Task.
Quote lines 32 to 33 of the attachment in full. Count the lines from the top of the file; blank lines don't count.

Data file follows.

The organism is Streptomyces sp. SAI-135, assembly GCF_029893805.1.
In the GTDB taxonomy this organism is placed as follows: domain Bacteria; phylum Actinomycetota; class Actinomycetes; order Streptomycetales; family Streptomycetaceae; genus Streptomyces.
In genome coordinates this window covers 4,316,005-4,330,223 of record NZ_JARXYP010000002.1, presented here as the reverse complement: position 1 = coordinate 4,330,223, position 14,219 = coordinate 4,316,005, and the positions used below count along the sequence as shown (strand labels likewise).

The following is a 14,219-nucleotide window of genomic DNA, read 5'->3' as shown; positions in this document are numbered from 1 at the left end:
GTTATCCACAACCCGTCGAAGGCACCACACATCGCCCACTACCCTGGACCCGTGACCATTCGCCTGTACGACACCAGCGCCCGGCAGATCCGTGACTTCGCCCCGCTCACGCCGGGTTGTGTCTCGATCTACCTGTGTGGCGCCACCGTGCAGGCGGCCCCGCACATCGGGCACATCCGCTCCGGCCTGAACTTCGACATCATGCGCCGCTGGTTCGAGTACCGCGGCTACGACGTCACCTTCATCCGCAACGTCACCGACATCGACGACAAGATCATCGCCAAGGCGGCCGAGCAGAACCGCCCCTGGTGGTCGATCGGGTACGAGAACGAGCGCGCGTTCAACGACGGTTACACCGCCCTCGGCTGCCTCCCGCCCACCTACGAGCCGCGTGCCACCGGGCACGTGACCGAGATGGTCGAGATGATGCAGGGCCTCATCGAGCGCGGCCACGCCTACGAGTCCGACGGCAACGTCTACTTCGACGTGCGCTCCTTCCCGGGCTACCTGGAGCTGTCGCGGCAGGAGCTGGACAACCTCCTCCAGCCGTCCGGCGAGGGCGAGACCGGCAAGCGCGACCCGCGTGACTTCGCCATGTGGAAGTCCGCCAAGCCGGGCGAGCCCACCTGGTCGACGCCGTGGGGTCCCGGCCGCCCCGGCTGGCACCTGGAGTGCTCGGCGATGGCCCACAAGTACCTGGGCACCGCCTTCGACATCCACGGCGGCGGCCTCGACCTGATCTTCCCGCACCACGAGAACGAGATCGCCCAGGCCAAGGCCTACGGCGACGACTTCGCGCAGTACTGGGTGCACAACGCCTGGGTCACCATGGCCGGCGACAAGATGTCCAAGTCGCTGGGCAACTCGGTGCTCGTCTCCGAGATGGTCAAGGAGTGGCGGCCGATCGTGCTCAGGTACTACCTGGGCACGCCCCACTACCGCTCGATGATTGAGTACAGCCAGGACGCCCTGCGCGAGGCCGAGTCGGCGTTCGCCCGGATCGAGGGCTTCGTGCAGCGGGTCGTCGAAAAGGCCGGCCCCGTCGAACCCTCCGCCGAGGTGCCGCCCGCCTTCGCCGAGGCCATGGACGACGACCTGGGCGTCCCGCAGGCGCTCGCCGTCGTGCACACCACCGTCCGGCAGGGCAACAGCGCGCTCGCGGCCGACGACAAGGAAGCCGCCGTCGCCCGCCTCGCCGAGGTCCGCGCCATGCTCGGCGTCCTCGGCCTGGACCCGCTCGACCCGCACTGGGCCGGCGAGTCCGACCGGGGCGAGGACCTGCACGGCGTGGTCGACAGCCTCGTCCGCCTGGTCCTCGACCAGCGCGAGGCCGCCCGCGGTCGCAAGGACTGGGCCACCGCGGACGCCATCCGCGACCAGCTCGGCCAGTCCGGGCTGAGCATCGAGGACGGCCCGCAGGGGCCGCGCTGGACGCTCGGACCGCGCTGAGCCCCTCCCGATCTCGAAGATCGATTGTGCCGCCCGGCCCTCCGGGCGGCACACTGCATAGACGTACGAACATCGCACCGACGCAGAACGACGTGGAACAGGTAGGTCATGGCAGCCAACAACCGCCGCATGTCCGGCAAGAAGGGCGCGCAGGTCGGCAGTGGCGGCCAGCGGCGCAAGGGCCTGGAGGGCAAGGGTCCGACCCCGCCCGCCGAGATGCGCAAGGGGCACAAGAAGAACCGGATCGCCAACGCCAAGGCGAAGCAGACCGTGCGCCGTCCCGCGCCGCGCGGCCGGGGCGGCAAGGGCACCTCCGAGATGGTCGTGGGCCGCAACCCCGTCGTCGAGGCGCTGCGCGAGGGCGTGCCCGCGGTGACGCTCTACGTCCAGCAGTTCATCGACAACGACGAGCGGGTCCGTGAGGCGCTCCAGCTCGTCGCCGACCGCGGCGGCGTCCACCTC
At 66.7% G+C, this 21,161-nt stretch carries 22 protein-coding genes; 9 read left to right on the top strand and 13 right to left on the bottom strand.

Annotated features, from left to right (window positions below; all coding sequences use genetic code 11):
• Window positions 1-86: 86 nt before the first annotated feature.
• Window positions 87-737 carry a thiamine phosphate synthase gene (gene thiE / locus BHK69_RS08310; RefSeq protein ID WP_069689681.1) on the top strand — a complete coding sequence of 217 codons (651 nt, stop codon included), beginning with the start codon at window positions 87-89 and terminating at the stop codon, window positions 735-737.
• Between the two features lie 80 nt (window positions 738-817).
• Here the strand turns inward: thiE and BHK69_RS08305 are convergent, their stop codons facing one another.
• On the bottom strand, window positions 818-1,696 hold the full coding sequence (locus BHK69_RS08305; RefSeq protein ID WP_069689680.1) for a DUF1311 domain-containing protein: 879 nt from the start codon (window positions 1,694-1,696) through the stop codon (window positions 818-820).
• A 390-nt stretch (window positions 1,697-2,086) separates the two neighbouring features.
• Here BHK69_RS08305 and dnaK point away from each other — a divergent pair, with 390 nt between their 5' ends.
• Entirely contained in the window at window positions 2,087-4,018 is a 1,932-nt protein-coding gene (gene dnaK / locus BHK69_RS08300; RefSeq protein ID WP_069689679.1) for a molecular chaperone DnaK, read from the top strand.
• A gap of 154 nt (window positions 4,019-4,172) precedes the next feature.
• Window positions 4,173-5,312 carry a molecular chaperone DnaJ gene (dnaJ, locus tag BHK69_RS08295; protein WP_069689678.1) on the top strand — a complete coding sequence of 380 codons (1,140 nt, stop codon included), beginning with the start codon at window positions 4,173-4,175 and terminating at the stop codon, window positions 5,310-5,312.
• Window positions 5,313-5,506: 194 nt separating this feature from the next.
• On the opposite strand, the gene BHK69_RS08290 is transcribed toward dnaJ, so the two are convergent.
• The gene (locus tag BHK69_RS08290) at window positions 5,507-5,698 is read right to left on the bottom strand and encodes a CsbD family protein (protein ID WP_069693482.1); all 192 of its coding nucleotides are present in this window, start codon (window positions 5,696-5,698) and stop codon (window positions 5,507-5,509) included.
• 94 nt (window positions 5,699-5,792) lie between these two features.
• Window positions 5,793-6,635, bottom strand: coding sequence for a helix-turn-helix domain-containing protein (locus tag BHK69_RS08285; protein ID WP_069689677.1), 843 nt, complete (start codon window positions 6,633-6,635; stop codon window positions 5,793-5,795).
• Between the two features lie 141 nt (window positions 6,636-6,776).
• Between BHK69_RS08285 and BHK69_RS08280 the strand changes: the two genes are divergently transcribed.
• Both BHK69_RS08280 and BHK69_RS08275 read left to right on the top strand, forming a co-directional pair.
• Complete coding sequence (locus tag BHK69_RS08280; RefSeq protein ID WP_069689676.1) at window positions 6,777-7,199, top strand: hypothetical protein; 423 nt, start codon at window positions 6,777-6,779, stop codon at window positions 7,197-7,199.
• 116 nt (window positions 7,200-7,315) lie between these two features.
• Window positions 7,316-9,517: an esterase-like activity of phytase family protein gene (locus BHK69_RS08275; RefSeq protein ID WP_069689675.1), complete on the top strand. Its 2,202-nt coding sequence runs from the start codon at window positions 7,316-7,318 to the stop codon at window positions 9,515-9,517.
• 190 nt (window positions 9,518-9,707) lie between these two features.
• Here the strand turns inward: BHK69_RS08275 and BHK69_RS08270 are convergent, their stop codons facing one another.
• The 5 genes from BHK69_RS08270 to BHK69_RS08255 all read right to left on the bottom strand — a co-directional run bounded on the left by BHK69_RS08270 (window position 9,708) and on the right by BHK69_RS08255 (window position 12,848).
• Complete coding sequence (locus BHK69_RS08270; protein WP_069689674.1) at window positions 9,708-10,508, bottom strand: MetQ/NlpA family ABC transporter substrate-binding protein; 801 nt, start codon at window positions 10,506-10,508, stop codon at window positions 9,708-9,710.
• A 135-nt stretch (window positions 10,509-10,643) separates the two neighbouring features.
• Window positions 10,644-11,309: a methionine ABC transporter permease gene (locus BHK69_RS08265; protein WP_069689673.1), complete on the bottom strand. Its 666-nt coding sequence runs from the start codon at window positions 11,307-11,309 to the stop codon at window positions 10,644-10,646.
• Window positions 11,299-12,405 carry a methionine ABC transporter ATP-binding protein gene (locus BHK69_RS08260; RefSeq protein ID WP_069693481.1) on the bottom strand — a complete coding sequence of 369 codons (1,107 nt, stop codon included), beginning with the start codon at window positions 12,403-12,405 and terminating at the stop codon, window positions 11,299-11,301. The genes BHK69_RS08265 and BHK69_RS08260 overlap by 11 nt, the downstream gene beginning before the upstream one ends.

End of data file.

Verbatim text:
• Complete coding sequence (locus BHK69_RS08270; protein WP_069689674.1) at window positions 9,708-10,508, bottom strand: MetQ/NlpA family ABC transporter substrate-binding protein; 801 nt, start codon at window positions 10,506-10,508, stop codon at window positions 9,708-9,710.
• A 135-nt stretch (window positions 10,509-10,643) separates the two neighbouring features.